In her third book, Doyle (Love Warrior, 2016, etc.) begins with a life-changing event. “Four years ago,” she writes, “married to the father of my three children, I fell in love with a woman.” That woman, Abby Wambach, would become her wife. Emblematically arranged into three sections—“Caged,” “Keys,” “Freedom”—the narrative offers, among other elements, vignettes about the soulful author’s girlhood, when she was bulimic and felt like a zoo animal, a “caged girl made for wide-open skies.” She followed the path that seemed right and appropriate based on her Catholic upbringing and adolescent conditioning. After a downward spiral into “drinking, drugging, and purging,” Doyle found sobriety and the authentic self she’d been suppressing. Still, there was trouble: Straining an already troubled marriage was her husband’s infidelity, which eventually led to life-altering choices and the discovery of a love she’d never experienced before. Throughout the book, Doyle remains open and candid, whether she’s admitting to rigging a high school homecoming court election or denouncing the doting perfectionism of “cream cheese parenting,” which is about “giving your children the best of everything.” The author’s fears and concerns are often mirrored by real-world issues: gender roles and bias, white privilege, racism, and religion-fueled homophobia and hypocrisy. Some stories merely skim the surface of larger issues, but Doyle revisits them in later sections and digs deeper, using friends and familial references to personify their impact on her life, both past and present. Shorter pieces, some only a page in length, manage to effectively translate an emotional gut punch, as when Doyle’s therapist called her blooming extramarital lesbian love a “dangerous distraction.” Ultimately, the narrative is an in-depth look at a courageous woman eager to share the wealth of her experiences by embracing vulnerability and reclaiming her inner strength and resiliency.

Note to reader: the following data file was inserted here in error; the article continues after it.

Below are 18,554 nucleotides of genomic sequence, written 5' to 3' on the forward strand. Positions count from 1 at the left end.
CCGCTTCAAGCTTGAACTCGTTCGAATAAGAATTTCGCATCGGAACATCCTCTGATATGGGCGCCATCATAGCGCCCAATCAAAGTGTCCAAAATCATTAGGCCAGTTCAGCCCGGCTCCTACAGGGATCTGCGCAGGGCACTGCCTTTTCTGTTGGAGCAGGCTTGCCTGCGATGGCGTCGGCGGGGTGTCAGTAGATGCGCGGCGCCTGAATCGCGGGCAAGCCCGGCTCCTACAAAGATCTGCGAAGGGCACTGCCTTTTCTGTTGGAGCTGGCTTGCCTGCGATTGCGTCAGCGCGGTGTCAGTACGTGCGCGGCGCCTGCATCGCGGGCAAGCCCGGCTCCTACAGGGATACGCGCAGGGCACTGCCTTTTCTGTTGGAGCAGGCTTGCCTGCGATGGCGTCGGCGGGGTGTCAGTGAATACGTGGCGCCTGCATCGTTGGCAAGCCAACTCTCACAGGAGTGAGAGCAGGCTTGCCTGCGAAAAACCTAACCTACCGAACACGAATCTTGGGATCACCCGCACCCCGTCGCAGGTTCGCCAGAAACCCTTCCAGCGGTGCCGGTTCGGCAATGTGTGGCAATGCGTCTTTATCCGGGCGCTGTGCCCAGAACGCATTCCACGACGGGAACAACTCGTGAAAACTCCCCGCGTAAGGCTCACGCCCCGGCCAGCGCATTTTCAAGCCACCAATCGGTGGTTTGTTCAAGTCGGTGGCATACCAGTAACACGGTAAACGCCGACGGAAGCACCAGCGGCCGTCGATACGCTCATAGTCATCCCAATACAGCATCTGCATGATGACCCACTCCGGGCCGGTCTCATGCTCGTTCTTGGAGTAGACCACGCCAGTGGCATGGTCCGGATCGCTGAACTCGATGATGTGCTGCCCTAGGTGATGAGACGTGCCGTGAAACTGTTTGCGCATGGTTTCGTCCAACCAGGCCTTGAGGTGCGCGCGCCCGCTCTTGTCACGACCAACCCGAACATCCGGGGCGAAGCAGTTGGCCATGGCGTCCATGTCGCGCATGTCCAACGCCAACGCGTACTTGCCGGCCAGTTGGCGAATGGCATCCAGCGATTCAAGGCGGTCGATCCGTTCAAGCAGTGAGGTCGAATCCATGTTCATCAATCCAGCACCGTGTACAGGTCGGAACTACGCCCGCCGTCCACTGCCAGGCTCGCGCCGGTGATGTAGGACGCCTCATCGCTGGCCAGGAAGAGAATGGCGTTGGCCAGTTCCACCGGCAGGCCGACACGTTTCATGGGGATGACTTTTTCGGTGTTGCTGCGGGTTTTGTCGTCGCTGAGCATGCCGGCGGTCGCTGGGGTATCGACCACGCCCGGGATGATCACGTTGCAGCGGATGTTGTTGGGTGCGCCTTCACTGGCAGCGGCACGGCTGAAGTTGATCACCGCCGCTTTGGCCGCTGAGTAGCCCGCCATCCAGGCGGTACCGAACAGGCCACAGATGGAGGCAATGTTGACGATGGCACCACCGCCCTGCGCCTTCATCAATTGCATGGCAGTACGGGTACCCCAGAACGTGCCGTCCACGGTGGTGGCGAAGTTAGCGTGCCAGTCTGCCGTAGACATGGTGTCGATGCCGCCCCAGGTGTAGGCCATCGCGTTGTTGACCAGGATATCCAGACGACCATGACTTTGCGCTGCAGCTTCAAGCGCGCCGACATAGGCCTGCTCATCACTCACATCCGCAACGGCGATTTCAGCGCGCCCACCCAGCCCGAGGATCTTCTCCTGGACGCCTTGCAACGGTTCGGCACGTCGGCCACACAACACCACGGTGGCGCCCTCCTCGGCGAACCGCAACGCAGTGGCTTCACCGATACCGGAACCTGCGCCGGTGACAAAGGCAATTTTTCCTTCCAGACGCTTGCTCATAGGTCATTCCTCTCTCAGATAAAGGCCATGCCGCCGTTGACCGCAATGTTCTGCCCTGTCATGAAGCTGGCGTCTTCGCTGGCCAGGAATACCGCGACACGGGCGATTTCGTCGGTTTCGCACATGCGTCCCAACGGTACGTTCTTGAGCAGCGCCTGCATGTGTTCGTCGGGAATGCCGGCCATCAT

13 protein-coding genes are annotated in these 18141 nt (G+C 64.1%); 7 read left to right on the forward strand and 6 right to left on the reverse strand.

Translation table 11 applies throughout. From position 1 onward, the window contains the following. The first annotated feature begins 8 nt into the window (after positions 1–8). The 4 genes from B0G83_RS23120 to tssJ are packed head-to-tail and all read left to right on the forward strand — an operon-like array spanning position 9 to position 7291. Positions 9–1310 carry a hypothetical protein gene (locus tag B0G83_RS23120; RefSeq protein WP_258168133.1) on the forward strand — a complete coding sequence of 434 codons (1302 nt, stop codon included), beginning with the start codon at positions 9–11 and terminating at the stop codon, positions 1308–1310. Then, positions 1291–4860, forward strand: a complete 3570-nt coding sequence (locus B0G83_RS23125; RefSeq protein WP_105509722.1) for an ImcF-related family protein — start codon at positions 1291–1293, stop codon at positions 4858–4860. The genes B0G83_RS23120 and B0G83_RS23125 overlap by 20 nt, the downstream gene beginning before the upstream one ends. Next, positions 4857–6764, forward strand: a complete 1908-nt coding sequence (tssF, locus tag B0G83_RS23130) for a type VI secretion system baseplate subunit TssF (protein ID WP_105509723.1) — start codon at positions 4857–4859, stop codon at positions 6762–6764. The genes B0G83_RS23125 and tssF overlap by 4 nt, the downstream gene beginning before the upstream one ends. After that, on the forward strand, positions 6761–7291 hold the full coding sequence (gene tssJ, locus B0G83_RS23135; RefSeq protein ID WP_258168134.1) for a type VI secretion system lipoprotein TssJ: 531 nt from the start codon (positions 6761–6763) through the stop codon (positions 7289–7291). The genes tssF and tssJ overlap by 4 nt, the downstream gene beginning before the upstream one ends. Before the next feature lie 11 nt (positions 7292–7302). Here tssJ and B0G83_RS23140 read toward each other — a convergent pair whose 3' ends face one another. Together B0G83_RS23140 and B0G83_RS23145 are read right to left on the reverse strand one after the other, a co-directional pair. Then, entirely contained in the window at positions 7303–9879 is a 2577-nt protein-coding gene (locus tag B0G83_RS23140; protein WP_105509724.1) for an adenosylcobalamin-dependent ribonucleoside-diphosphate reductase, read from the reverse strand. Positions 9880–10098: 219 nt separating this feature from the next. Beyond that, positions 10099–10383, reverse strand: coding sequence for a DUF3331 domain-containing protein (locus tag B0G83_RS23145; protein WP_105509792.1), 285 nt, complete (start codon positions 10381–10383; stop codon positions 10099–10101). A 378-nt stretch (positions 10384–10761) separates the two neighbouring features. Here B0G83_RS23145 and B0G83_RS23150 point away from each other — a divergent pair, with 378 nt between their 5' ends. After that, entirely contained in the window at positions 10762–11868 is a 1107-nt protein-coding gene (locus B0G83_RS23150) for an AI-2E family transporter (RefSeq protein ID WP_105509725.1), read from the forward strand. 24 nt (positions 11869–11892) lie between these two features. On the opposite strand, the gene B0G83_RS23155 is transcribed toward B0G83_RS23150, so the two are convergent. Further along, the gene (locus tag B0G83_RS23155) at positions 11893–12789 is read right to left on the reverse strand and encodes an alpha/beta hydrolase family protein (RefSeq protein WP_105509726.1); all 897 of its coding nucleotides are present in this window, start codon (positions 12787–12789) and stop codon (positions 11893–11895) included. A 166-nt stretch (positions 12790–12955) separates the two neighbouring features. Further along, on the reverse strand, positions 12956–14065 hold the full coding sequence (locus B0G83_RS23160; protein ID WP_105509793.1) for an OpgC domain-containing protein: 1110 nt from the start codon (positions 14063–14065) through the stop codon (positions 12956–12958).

Doyle offers another lucid, inspiring chronicle of female empowerment and the rewards of self-awareness and renewal.

Pub Date: March 10, 2020

ISBN: 978-1-9848-0125-8

Page Count: 352

Publisher: Dial

Review Posted Online: Dec. 22, 2019

Kirkus Reviews Issue: Jan. 15, 2020

Did you like this book?

An eye-opening glimpse into the attempted self-unmaking of one of Hollywood’s most recognizable talents.


The debut memoir from the pop and fashion star.

Early on, Simpson describes the book she didn’t write: “a motivational manual telling you how to live your best life.” Though having committed to the lucrative deal years before, she “walked away,” fearing any sort of self-help advice she might give would be hypocritical. Outwardly, Simpson was at the peak of her success, with her fashion line generating “one billion dollars in annual sales.” However, anxiety was getting the better of her, and she admits she’d become a “feelings addict,” just needing “enough noise to distract me from the pain I’d been avoiding since childhood. The demons of traumatic abuse that refused to let me sleep at night—Tylenol PM at age twelve, red wine and Ambien as a grown, scared woman. Those same demons who perched on my shoulder, and when they saw a man as dark as them, leaned in to my ear to whisper, ‘Just give him your light. See if it saves him…’ ” On Halloween 2017, Simpson hit rock bottom, and, with the intervention of her devoted friends and husband, began to address her addictions and underlying fears. In this readable but overlong narrative, the author traces her childhood as a Baptist preacher’s daughter moving 18 times before she “hit fifth grade,” and follows her remarkable rise to fame as a singer. She reveals the psychological trauma resulting from years of sexual abuse by a family friend, experiences that drew her repeatedly into bad relationships with men, most publicly with ex-husband Nick Lachey. Admitting that she was attracted to the validating power of an audience, Simpson analyzes how her failings and triumphs have enabled her to take control of her life, even as she was hounded by the press and various music and movie executives about her weight. Simpson’s memoir contains plenty of personal and professional moments for fans to savor.

An eye-opening glimpse into the attempted self-unmaking of one of Hollywood’s most recognizable talents.

Pub Date: Feb. 4, 2020

ISBN: 978-0-06-289996-5

Page Count: 416

Publisher: Dey Street/HarperCollins

Review Posted Online: Feb. 16, 2020

Did you like this book?